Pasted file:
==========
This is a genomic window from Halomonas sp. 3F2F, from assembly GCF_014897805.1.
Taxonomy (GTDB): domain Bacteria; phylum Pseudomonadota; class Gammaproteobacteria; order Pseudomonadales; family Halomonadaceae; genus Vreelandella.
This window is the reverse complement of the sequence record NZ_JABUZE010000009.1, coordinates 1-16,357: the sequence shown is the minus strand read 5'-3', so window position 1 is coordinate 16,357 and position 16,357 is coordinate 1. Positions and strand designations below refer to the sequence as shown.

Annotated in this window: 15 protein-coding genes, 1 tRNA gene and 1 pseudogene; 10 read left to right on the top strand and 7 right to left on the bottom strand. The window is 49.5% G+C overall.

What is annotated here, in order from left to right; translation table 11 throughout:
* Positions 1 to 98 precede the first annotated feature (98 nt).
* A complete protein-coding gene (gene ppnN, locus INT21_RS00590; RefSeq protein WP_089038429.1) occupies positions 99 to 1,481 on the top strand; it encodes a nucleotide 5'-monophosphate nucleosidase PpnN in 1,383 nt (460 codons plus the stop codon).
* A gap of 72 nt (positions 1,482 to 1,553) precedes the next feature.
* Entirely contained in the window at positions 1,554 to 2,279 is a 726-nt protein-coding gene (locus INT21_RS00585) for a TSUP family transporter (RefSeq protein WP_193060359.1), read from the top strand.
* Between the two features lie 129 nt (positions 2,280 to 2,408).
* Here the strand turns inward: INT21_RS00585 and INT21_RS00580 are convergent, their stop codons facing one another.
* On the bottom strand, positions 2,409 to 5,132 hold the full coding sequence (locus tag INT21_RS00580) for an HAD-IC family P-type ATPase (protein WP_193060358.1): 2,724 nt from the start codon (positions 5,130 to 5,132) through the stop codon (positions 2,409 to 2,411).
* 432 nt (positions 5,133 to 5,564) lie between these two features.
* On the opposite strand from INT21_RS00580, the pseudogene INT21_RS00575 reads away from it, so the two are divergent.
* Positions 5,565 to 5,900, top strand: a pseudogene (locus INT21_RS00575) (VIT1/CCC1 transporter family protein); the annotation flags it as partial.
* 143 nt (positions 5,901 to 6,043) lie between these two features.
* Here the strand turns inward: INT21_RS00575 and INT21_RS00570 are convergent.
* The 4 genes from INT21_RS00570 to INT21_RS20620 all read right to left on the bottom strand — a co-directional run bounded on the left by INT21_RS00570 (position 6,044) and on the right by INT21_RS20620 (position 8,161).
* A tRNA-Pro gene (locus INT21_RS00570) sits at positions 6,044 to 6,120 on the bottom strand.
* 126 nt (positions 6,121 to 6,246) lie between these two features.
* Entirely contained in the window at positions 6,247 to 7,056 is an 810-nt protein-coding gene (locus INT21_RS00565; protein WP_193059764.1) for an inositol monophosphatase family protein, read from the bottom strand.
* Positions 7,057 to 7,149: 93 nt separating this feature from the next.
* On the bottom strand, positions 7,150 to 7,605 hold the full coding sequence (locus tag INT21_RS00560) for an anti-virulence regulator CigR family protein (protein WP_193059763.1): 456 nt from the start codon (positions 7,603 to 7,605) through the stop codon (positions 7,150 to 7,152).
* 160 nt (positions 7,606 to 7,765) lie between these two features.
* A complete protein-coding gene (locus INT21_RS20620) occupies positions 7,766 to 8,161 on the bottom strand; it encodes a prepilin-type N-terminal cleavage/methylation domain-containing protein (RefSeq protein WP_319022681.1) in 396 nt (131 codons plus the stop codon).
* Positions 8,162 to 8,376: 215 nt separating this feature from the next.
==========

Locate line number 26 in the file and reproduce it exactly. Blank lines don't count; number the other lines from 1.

* Positions 8,162 to 8,376: 215 nt separating this feature from the next.